Do you remember this indie, middling box office success starring Matt Damon and Edward Norton about high-stakes poker? In short, Matt Damon’s character loses all of his money, goes to law school (where, in a plot twist no law student would find believable, he pays for school as a part-time delivery driver), and eventually returns to the world of underground poker games to bail out his friend and get revenge against the Russian mobster (ably played by John Malkovich) who took his bankroll the first time.
If you are an employer that rounds time entries, I hope that you won’t encounter any Russian mobsters, but you are playing your own version of high stakes, FLSA poker with your payroll practices. Last week, we outlined automatic meal and break deductions, which is one way that employers have typically rounded employee time punches. Rounding happens even more commonly at the beginning and ending of shifts. If your employees punch in for work at 7:57, 8:01, and 8:02, and you treat all three punches as occurring at 8:00 a.m. for payroll purposes, then you take a risk that you could end up in litigation.
The Fair Labor Standards Act (FLSA) regulations do not outlaw rounding, but at the same time, they do not require employers to do it. The FLSA was written in 1938 when tracking time to the exact minute was a bit more difficult than in today’s age of Excel, payroll providers, and payroll systems. If you are rounding employee time punches, the first question is to ask why. Is it because you have always done it that way? The best general tip that I can give employers in this situation is to seriously consider not doing it! If you can track employees’ work time from the exact minute they start until the exact minute they stop, do it.
However, if you are an employer with a specific operational reason that makes rounding attractive or that just cannot track time actually worked to the exact minute, you are not out of luck. Section 785.48 of the FLSA regulations provides that employers may utilize time clocks that round up or down in increments of up to a quarter hour so long as the clock rounds both ways, occasionally to the benefit of the employer and occasionally benefiting employees. 29 C.F.R. §785.48(b). Thus, for example, an employee who works a total of 8 hours and 5 minutes would be paid for 8.1 hours, and an employee who works 8 hours and 2 minutes would be paid for 8.0 hours. In other systems, an employee’s starting and ending times are rounded to the nearest 1/10th of an hour. Under this approach, an employee who clocks in at 7:58 would have the start time rounded up to 8:00, and an employee who starts at 8:02 would have the start time rounded back to 8:00.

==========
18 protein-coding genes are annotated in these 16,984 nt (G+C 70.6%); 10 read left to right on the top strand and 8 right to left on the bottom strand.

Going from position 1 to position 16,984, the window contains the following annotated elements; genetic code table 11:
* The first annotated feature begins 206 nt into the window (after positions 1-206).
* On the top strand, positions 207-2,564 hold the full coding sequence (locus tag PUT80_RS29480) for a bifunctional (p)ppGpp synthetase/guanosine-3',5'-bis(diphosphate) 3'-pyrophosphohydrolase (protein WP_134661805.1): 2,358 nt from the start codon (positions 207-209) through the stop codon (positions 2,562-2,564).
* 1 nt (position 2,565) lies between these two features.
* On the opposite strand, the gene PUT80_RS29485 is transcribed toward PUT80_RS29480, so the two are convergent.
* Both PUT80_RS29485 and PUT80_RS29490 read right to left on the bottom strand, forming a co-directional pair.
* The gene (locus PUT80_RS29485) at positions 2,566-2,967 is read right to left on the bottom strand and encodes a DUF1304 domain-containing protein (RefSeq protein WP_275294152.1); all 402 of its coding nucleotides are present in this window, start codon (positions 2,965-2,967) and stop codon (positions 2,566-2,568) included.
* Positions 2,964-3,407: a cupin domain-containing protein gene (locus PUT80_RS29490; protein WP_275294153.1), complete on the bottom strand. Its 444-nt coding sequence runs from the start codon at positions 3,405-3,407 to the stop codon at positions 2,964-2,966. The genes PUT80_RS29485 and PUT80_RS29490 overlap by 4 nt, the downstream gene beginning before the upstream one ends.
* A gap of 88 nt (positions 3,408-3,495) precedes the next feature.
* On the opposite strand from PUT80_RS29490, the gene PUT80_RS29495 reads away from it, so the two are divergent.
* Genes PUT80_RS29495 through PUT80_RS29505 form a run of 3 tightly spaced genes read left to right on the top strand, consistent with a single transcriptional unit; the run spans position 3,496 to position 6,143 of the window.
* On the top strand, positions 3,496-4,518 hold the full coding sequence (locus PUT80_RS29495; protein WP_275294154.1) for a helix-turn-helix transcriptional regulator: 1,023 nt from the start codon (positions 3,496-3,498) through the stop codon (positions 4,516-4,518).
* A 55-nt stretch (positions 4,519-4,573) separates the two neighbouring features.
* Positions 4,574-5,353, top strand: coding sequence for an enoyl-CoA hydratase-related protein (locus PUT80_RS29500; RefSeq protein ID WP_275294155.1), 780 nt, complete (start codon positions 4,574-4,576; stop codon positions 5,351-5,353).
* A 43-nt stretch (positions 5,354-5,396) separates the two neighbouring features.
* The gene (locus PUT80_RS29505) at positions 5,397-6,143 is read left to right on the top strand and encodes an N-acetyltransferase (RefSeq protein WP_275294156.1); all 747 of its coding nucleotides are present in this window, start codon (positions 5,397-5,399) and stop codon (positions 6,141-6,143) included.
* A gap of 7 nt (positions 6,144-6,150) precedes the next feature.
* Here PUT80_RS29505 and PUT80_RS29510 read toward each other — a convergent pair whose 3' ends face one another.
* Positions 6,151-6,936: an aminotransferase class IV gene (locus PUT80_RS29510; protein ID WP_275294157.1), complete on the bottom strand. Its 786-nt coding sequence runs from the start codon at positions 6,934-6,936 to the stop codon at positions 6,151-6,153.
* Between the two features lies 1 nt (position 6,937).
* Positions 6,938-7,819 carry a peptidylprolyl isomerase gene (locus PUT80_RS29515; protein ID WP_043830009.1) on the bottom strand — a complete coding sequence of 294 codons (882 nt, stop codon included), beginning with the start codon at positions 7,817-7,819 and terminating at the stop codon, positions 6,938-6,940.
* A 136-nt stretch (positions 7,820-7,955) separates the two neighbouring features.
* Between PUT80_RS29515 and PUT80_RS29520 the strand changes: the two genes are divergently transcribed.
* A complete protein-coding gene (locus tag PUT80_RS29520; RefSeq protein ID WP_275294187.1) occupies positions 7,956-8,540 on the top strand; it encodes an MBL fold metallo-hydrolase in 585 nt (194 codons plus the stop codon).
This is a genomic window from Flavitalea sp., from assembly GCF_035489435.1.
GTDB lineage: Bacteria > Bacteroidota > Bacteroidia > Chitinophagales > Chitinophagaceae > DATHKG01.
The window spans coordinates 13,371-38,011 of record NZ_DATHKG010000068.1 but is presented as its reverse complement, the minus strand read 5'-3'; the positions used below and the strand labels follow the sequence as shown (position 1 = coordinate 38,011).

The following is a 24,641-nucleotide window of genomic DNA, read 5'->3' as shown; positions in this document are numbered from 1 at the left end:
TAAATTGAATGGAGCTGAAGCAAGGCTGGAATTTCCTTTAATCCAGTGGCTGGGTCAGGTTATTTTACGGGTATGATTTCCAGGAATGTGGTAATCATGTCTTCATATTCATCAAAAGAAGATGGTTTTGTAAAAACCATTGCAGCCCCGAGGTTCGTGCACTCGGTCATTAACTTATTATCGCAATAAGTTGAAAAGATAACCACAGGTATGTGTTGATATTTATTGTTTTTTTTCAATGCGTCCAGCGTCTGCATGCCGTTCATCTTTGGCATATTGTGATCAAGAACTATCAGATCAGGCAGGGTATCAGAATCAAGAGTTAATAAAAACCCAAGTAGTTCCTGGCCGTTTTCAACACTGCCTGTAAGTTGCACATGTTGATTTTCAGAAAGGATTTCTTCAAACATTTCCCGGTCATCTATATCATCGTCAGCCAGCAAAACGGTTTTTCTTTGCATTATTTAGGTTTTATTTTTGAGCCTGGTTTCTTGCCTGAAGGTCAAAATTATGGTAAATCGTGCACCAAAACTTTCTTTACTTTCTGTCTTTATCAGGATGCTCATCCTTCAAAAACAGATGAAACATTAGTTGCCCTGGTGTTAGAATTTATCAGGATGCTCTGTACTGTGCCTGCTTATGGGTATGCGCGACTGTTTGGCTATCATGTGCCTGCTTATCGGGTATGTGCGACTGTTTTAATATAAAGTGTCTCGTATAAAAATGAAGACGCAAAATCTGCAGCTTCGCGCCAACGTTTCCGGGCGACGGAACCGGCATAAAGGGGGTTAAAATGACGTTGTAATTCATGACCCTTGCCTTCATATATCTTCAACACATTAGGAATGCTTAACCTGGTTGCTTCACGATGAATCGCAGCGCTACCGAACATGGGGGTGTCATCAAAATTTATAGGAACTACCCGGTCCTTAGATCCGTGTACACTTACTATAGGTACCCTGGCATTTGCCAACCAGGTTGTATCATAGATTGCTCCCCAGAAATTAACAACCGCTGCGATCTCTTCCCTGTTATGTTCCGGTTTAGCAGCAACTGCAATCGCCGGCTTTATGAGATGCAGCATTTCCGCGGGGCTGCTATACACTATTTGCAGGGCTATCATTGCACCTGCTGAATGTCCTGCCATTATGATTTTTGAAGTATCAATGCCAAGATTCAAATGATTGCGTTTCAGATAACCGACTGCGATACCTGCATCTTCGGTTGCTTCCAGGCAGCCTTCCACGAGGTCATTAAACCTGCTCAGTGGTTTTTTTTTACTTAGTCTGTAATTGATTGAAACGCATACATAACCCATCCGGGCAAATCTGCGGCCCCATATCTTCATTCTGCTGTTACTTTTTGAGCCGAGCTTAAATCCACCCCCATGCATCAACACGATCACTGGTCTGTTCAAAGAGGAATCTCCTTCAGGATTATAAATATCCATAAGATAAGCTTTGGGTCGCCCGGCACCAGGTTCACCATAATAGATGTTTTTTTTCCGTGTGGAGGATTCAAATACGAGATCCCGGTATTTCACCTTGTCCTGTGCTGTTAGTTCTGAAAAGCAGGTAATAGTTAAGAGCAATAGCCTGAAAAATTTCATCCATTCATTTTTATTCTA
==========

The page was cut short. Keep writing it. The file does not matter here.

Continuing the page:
One of the reasons why you might choose to round is what happens after employees clock in. In some situations, employees cannot begin to work until a production line starts up or phone lines open. I have encountered other situations where employees have to travel some distance from the time clock to the work area. Of course, employees might just voluntarily hang around chatting or drinking coffee, too. As long as they do not actually engage in any work, Section 785.48(a) of the FLSA regulations says that you do not have to pay employees for those extra periods. Unless you can document exactly when work began (such as the exact time a production line started), this extra time quickly becomes a fact issue in litigation. In most situations, the best approach is to counsel employees on the proper timekeeping procedures.
Upshot for Employers
Four points to remember:
- Rounding is not a synonym for permissible inaccuracy. Even though they permit you to round, the FLSA regulations still require employers to accurately record employees’ hours worked. Rounding should never obscure your duties under the FLSA to accurately record the hours your employees work. Yes, this might mean an extra calculation step or an investment in an updated timekeeping system, or even a change in a longtime company policy. Inaccuracy is never your friend under the FLSA. Avoiding even one class action or collective action will pay for the added system.
- Account for all work activities. This point goes hand-in-hand with #1 above. Remember that “hours worked” might include certain preliminary and postliminary activities, like shutting down machines or computers or putting away materials and tools. Whatever time recording system you elect to use must be capable of capturing all time that employees work, including any compensable start-up and shut-down activities.
- Audit your records (and rounding). If you do round time entries, your periodic internal and external wage and hour audits (you do those, right?) should include at least a sampling of time records to ascertain what you think happens with time entries (and rounding) actually does. Observe workers to see what they do at the beginning and end of shifts or breaks. Determine whether rounding does occasionally benefit both your company and your employees.
- Verify that the algorithm used by any automated time system complies with federal and state law. Just because a time system is capable of rounding appropriately does not mean that it was programmed to do so.
- If your internal review leads you to conclude that your time tracking system is weird, difficult, or inaccurate, get some help! You can’t avoid all lawsuits, but you can avoid them turning into bet-the-company litigation.